Why Your Car May Soon Be Driving Digital Advertising

Steve Rubel on Digital Communications

By Published on .

If you think there's already enough to distract you in your life, just wait. With Americans spending 100 hours a year commuting, according to the Census Bureau, the internet is coming to your car in a big way -- and not just to the front seat either.

Dashboard navigation systems provide a natural entry point. Year-over-year unit sales of GPS devices grew nearly 500% during the 2007 holiday season, according to NPD.

Steve Rubel
Photo: JC Bourcart
Steve Rubel is a marketing strategist and blogger. He is senior VP in Edelman's Me2Revolution practice.
Several GPS manufacturers such as Tele Atlas, which supplies systems to the automakers, already display the logos of nearby fast-food restaurants' gas stations. However, the screens are quickly getting more useful -- or cluttered, depending on your point of view. Navigon's high-end model, for example, features helpful restaurant reviews and ratings from Zagat.

Soon, devices that can both send and receive data will hit the market. Dash, for example, is integrating Web 2.0 crowdsourcing into its systems, allowing cars to send information back to the company to improve traffic calculations. As mobile broadband becomes more ubiquitous, it's conceivable that these devices will soon talk to your cellphone via Bluetooth and, thus, talk to social networks as well.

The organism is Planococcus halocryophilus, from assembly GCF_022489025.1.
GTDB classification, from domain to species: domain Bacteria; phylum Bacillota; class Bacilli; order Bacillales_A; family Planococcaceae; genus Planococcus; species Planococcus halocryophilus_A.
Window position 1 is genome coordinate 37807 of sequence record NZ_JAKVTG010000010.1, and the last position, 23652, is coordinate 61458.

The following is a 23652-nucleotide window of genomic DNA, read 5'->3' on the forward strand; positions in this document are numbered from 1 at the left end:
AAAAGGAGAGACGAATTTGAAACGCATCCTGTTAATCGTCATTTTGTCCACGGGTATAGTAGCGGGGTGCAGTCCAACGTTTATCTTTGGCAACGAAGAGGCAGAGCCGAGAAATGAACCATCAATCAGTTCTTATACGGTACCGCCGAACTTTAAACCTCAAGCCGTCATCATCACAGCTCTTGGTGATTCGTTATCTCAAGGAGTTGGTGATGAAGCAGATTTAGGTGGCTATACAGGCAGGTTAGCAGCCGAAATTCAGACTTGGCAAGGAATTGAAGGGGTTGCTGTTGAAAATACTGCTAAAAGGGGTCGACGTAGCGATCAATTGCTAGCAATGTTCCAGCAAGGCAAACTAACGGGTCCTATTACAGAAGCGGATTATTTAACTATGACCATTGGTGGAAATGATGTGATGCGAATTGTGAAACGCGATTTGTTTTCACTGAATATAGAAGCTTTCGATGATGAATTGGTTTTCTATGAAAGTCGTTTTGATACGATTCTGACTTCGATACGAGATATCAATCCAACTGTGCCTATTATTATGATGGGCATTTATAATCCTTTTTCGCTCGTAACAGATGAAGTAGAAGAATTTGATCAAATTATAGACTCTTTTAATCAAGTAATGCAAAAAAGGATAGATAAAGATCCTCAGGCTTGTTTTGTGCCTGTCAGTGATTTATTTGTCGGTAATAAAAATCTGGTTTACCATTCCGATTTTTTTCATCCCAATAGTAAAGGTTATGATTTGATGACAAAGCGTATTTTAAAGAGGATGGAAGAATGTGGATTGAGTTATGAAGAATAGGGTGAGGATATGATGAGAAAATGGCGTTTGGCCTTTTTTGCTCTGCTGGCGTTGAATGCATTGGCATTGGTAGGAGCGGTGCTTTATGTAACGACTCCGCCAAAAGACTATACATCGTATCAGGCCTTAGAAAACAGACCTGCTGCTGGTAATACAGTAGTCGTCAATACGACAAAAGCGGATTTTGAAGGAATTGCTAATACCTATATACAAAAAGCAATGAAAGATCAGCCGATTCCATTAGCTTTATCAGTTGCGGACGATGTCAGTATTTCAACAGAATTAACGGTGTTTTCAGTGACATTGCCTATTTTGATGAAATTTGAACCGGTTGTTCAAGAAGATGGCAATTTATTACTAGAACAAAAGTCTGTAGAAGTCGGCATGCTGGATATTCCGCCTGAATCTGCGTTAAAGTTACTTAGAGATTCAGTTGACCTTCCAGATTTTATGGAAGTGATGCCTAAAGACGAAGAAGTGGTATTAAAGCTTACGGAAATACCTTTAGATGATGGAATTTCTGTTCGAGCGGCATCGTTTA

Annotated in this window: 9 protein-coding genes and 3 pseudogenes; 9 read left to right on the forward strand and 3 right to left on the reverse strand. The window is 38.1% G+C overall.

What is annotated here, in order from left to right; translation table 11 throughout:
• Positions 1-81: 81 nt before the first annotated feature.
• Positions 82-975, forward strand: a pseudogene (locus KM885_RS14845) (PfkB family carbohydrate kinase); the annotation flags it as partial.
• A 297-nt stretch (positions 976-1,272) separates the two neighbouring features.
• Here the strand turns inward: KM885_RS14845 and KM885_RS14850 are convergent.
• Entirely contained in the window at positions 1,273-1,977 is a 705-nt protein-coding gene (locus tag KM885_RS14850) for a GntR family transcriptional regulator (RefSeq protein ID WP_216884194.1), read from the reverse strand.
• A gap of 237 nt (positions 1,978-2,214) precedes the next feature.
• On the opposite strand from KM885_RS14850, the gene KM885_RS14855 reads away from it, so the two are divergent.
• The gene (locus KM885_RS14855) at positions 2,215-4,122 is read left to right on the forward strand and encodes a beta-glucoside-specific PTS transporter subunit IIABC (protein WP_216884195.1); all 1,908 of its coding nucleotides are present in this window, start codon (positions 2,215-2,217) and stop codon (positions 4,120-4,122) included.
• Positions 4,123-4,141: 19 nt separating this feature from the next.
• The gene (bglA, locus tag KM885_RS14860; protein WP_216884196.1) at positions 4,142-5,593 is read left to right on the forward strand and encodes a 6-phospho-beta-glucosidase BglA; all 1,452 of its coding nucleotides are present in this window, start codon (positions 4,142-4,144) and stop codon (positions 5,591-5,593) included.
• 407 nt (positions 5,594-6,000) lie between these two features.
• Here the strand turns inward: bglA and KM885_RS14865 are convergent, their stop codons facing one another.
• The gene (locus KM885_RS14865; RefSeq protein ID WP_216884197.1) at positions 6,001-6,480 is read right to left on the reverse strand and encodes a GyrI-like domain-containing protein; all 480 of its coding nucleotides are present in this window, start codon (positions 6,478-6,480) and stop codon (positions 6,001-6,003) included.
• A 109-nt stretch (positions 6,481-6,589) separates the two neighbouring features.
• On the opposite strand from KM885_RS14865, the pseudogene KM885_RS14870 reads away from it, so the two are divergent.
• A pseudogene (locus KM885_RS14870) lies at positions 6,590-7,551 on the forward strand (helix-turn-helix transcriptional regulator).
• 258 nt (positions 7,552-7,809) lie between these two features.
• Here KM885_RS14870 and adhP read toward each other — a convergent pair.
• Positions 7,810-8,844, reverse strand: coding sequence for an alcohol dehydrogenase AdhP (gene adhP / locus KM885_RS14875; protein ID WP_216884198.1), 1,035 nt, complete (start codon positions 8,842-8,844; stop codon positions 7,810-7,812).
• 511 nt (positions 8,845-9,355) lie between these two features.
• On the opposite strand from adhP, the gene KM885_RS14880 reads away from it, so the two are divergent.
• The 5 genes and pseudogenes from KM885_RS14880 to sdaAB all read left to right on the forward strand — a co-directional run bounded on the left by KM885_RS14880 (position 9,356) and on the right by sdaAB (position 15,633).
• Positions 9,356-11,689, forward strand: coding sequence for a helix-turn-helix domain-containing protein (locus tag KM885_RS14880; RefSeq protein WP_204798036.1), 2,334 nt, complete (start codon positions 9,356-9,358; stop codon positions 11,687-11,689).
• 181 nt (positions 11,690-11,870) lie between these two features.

With send/receive capabilities and overall bandwidth improving, local contextual advertising, perhaps rich-media-based, is just around the corner. Google already allows users in Europe to send directions from the web to maps on connected dashboards. Microsoft is working in a system through its Sync technology to provide ad-supported, location-based information for which users would normally pay. (Disclosure: Microsoft and Zagat are clients of Edelman, my employer.)

The back seat offers perhaps more immediate promise for TV advertisers in search of new venues. In March Sirius and Chrysler launched an in-car video network called Backseat TV. The subscription service carries kids programming from Nickelodeon, the Disney Channel and Cartoon Network. Kids weaned on the service will surely demand more as the technology gets more sophisticated, perhaps to the chagrin of parents.

And therein lies the rub: Marketers will need to strike a careful balance to protect privacy and to not push into a space that many consider sacrosanct. However, given the size and captive nature of the in-car audience, the digital-advertising potential is becoming very clear.
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